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By its very nature, Christian rock is a weird phenomenon. Rock has roots in gospel music, sure, but the genre exists precisely because musicians decided to transfer those raw, passionate sounds into a secular context, blending gospel, country, and R&B into this powerful new beast. At its foundation, as practiced by the likes of Chuck Berry and Jerry Lee Lewis, rock ‘n’ roll was a celebration of sensuality, materialism, and ego — in other words, “the lust of the flesh and the lust of the eyes and the boastful pride of life,” which the apostle John dismissed as “not from the Father,” but “from the world.” Those values have remained at the core of much of the popular music that spread out from rock ‘n’ roll’s initial burst of electricity, whether we’re talking Madonna’s “Material Girl” or Led Zeppelin’s “Whole Lotta Love” or any number of rappers who have called themselves God.
On the other hand, Christianity is woven into the history of Western creativity, and that certainly includes music. And as I’ve written before, the church is supposed to be a fluid in some ways, shifting shape and style to adapt to their culture while not budging on core values and doctrine. The apostle Paul laid out some basic necessities for Christian belief in 1 Corinthians 15 (mostly related to Jesus actually being God, actually dying for the sins of mankind, and actually rising from the dead), but in the same letter, he wrote, “I have become all things to all people so that by all possible means I might save some.” So it makes sense that while some 20th century Christians clutched their pearls with regard to rock music, others said “Why Should The Devil Have All The Good Music?” and started taking a stab at the genre themselves. It makes sense, but it also makes for, well, some bad music — or at least some truly bizarre music.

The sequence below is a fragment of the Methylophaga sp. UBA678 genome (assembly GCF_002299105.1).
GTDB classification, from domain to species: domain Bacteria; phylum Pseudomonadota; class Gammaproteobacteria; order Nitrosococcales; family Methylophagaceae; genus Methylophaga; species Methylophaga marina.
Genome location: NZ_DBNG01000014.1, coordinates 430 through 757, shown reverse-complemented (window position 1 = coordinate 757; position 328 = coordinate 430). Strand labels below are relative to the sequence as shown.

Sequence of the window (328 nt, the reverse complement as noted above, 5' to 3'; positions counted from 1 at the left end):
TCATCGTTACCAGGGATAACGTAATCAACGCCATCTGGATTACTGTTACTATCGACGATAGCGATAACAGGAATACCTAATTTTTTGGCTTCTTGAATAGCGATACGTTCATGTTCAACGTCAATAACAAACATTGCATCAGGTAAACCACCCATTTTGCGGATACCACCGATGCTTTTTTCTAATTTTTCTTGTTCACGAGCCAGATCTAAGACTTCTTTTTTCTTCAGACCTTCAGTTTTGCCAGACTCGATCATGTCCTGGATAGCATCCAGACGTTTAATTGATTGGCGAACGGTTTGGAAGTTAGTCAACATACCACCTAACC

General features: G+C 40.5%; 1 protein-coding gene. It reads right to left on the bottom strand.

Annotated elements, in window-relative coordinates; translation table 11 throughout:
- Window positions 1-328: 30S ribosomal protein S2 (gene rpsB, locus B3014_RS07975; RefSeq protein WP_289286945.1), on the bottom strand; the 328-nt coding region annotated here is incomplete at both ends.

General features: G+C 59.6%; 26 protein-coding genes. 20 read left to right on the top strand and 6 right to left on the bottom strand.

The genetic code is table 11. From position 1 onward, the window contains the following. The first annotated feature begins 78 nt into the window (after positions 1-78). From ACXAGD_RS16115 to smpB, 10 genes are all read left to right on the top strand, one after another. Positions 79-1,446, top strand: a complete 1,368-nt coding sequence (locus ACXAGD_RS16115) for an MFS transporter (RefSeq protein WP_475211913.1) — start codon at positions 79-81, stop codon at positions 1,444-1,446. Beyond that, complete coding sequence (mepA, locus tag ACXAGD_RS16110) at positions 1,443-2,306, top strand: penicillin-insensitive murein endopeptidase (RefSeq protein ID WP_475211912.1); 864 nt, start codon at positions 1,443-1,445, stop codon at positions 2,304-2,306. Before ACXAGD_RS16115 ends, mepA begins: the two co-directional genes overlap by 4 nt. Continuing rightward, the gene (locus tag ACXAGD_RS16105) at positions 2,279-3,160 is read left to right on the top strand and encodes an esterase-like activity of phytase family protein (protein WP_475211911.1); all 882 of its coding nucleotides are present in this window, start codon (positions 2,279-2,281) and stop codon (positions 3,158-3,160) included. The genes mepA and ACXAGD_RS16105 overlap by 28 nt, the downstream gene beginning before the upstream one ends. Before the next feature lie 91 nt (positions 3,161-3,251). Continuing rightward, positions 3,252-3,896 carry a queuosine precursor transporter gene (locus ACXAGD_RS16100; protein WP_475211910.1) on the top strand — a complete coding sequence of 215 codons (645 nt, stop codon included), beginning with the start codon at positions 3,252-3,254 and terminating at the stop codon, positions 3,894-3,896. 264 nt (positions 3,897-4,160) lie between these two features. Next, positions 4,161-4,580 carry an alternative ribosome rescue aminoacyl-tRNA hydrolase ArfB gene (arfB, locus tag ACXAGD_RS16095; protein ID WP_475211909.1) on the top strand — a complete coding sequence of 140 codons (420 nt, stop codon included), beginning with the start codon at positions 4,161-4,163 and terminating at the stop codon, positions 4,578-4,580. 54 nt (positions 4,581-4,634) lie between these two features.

I cannot think of a better case study for this weirdness than Carman. Born in Trenton, New Jersey in 1956, Carmelo Domenic Licciardello got his start as a drummer for his mother’s band before starting a band of his own, moving to LA, becoming a born-again Christian, and embracing evangelicalism. After a stint on tour with the Bill Gaither Trio in the early ’80s, his records started to take off in the nascent contemporary Christian music scene. Some of Carman’s songs were straightforward praise and worship, like his 1986 hit “Revive Us, Oh Lord.” It’s the type of blandly emotive ballad that ruled CCM in the Reagan era and, in an updated form, still rules the scene now. Take a look:
Those kinds of songs were huge for Carman, but they’re not the ones I remember from growing up in an evangelical household. I remember Carman as the king of goofy, gimmicky Christian novelty songs. The song above, “Revive Us, Oh Lord,” was from his album The Champion. The album’s title track and grand finale was an eight-minute story-song framing the battle between Jesus and Satan as a boxing match. Carman spins a spoken-word narrative through many twists and turns before the song culminates in a triumphant chorus celebrating Christ’s victory. It’s the kind of cultural artifact you know is out there in the world, yet you don’t quite believe it until you hear it. So do that, if you dare:
Carman had other songs like that in the ’80s. Some of them were straight-up retellings of Bible stories like “Lazarus Come Forth,” the tale of Jesus resurrecting his friend Lazarus from the dead, or “Jericho: The Shout Of Victory,” an account of Israel’s invasion of the promised land from the book of Joshua. Others, like “Revival In The Land,” the title track from his hit 1989 LP, returned to the theme of a showdown between God and Satan. The music video is quite a thing to see: